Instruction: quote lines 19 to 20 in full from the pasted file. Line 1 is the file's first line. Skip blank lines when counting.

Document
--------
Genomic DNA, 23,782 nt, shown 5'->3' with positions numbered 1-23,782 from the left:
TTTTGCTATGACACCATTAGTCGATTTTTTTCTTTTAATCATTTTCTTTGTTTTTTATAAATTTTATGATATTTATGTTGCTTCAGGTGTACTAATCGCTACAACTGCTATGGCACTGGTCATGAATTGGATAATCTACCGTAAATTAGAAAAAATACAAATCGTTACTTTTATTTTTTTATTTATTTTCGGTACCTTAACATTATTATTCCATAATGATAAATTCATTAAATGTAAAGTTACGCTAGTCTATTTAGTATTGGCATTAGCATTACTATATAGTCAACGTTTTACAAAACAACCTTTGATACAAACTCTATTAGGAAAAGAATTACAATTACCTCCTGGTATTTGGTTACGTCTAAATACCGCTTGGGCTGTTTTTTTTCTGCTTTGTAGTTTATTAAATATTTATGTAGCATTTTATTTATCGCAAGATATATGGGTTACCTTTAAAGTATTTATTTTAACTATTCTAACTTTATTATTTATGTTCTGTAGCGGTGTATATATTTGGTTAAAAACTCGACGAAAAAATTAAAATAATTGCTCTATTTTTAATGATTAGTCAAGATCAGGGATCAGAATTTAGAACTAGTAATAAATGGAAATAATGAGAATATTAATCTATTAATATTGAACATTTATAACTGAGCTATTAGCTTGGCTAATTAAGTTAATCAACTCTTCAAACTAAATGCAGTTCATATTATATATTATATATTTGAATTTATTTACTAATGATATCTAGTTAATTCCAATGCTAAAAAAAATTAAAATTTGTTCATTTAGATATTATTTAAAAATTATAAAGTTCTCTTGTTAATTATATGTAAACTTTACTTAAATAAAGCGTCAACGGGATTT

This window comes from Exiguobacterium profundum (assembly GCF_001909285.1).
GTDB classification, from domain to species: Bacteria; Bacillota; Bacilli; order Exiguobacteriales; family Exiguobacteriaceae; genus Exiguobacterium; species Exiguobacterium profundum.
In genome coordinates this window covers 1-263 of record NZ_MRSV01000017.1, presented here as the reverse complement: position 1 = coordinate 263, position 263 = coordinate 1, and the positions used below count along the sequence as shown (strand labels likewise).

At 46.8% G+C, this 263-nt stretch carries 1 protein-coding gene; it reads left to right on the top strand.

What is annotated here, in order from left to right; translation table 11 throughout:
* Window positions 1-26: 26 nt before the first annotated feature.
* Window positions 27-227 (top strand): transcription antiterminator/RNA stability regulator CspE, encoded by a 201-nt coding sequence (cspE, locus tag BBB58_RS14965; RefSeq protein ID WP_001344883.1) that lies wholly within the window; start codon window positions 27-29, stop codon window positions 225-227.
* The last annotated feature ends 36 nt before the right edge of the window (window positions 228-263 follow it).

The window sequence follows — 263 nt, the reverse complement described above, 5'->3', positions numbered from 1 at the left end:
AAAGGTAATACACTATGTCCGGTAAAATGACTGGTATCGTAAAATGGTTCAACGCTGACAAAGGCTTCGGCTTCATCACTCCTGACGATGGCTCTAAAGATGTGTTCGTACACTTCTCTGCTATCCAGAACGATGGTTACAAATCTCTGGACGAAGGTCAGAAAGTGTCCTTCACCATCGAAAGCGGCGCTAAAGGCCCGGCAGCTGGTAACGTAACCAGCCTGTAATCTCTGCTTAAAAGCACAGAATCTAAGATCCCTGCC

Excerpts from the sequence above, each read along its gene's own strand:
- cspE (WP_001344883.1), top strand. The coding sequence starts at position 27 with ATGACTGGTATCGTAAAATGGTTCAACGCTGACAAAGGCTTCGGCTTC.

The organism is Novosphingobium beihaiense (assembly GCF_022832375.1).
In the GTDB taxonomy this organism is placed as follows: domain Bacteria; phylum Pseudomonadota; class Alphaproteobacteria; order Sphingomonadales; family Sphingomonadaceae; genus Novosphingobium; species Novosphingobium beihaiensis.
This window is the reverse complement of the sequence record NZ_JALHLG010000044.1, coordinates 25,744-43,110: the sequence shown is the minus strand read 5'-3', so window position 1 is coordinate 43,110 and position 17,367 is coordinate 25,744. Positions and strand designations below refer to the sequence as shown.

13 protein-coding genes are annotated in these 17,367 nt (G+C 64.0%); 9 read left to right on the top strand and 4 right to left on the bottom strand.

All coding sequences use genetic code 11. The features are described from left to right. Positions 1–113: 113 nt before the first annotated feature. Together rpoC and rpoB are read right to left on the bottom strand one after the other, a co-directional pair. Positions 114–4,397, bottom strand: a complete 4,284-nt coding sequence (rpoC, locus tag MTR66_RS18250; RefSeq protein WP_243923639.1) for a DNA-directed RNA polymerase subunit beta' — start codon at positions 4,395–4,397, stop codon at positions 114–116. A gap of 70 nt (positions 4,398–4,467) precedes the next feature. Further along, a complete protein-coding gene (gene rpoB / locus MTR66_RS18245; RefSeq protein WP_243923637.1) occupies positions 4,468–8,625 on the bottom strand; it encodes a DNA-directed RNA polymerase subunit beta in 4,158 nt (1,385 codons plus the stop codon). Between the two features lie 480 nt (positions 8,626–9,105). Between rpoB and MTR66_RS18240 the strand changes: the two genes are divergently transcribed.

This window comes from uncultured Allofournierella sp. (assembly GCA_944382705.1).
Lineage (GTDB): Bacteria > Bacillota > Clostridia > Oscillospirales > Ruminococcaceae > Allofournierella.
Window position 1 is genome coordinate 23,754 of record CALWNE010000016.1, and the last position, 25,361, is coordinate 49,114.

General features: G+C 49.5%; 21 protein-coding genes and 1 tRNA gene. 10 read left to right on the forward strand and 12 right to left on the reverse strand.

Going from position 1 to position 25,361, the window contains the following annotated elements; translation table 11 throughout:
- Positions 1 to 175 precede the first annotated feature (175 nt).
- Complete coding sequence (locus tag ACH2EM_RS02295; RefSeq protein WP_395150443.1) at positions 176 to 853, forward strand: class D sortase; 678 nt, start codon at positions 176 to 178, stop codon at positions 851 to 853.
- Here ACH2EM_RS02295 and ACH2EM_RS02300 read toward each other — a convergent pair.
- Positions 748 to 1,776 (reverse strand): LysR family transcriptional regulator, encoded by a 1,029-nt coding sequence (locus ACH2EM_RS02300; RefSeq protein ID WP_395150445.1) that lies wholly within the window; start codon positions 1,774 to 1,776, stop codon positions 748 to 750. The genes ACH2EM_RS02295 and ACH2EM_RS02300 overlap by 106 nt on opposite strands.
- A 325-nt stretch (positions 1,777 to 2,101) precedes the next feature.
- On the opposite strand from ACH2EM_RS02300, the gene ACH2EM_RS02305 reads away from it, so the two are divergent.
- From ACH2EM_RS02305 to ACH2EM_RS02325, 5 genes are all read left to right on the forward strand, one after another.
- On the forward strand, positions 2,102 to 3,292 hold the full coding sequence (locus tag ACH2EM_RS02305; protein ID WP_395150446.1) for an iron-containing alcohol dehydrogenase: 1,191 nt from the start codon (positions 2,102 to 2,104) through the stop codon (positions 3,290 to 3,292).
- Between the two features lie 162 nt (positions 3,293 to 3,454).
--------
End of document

All coding sequences use genetic code 11. The features are described from left to right. Positions 1–113: 113 nt before the first annotated feature. Together rpoC and rpoB are read right to left on the bottom strand one after the other, a co-directional pair. Positions 114–4,397, bottom strand: a complete 4,284-nt coding sequence (rpoC, locus tag MTR66_RS18250; RefSeq protein WP_243923639.1) for a DNA-directed RNA polymerase subunit beta' — start codon at positions 4,395–4,397, stop codon at positions 114–116. A gap of 70 nt (positions 4,398–4,467) precedes the next feature. Further along, a complete protein-coding gene (gene rpoB / locus MTR66_RS18245; RefSeq protein WP_243923637.1) occupies positions 4,468–8,625 on the bottom strand; it encodes a DNA-directed RNA polymerase subunit beta in 4,158 nt (1,385 codons plus the stop codon). Between the two features lie 480 nt (positions 8,626–9,105). Between rpoB and MTR66_RS18240 the strand changes: the two genes are divergently transcribed.

This window comes from uncultured Allofournierella sp. (assembly GCA_944382705.1).